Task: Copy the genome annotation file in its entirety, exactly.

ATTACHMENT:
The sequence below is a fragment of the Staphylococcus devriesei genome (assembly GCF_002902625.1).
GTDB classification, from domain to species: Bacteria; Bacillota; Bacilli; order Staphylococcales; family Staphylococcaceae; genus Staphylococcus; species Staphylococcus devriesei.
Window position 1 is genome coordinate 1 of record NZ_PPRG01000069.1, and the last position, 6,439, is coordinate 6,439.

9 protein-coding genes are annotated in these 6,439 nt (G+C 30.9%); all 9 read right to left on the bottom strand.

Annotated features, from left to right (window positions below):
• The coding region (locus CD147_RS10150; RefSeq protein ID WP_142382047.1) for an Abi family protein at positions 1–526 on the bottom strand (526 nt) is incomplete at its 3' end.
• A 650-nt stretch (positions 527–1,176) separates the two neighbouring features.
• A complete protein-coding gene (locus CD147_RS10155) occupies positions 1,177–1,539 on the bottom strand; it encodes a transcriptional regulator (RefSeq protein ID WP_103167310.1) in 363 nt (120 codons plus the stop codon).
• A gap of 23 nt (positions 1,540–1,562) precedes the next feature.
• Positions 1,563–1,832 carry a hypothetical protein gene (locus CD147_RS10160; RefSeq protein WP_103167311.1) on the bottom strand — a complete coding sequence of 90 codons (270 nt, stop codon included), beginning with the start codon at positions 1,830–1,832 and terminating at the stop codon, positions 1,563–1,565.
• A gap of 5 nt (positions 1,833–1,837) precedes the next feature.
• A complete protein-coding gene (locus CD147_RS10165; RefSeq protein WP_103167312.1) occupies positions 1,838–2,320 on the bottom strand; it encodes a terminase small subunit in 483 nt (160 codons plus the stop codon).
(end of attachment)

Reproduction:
The sequence below is a fragment of the Staphylococcus devriesei genome (assembly GCF_002902625.1).
GTDB classification, from domain to species: Bacteria; Bacillota; Bacilli; order Staphylococcales; family Staphylococcaceae; genus Staphylococcus; species Staphylococcus devriesei.
Window position 1 is genome coordinate 1 of record NZ_PPRG01000069.1, and the last position, 6,439, is coordinate 6,439.

9 protein-coding genes are annotated in these 6,439 nt (G+C 30.9%); all 9 read right to left on the bottom strand.

Annotated features, from left to right (window positions below):
• The coding region (locus CD147_RS10150; RefSeq protein ID WP_142382047.1) for an Abi family protein at positions 1–526 on the bottom strand (526 nt) is incomplete at its 3' end.
• A 650-nt stretch (positions 527–1,176) separates the two neighbouring features.
• A complete protein-coding gene (locus CD147_RS10155) occupies positions 1,177–1,539 on the bottom strand; it encodes a transcriptional regulator (RefSeq protein ID WP_103167310.1) in 363 nt (120 codons plus the stop codon).
• A gap of 23 nt (positions 1,540–1,562) precedes the next feature.
• Positions 1,563–1,832 carry a hypothetical protein gene (locus CD147_RS10160; RefSeq protein WP_103167311.1) on the bottom strand — a complete coding sequence of 90 codons (270 nt, stop codon included), beginning with the start codon at positions 1,830–1,832 and terminating at the stop codon, positions 1,563–1,565.
• A gap of 5 nt (positions 1,833–1,837) precedes the next feature.
• A complete protein-coding gene (locus CD147_RS10165; RefSeq protein WP_103167312.1) occupies positions 1,838–2,320 on the bottom strand; it encodes a terminase small subunit in 483 nt (160 codons plus the stop codon).